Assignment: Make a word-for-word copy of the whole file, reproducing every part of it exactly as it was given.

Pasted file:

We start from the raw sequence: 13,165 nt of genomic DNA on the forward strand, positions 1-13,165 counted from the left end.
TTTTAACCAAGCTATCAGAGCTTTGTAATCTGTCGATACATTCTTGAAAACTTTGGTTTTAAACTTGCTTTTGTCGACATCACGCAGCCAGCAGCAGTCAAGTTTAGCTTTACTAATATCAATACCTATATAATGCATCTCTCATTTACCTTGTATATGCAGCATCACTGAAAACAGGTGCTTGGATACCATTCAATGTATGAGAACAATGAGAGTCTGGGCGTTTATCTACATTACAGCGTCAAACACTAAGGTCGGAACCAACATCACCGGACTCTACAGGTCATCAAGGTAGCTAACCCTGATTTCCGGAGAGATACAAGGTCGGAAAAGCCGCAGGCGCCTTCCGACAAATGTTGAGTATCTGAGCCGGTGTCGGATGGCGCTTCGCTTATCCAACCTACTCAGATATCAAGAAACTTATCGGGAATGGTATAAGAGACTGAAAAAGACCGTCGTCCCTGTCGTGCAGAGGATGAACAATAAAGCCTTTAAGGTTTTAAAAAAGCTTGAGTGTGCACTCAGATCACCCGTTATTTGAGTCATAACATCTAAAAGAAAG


We start from the raw sequence: 13,165 nt of genomic DNA on the forward strand, positions 1-13,165 counted from the left end.
TTTTAACCAAGCTATCAGAGCTTTGTAATCTGTCGATACATTCTTGAAAACTTTGGTTTTAAACTTGCTTTTGTCGACATCACGCAGCCAGCAGCAGTCAAGTTTAGCTTTACTAATATCAATACCTATATAATGCATCTCTCATTTACCTTGTATATGCAGCATCACTGAAAACAGGTGCTTGGATACCATTCAATGTATGAGAACAATGAGAGTCTGGGCGTTTATCTACATTACAGCGTCAAACACTAAGGTCGGAACCAACATCACCGGACTCTACAGGTCATCAAGGTAGCTAACCCTGATTTCCGGAGAGATACAAGGTCGGAAAAGCCGCAGGCGCCTTCCGACAAATGTTGAGTATCTGAGCCGGTGTCGGATGGCGCTTCGCTTATCCAACCTACTCAGATATCAAGAAACTTATCGGGAATGGTATAAGAGACTGAAAAAGACCGTCGTCCCTGTCGTGCAGAGGATGAACAATAAAGCCTTTAAGGTTTTAAAAAAGCTTGAGTGTGCACTCAGATCACCCGTTATTTGAGTCATAACATCTAAAAGAAAG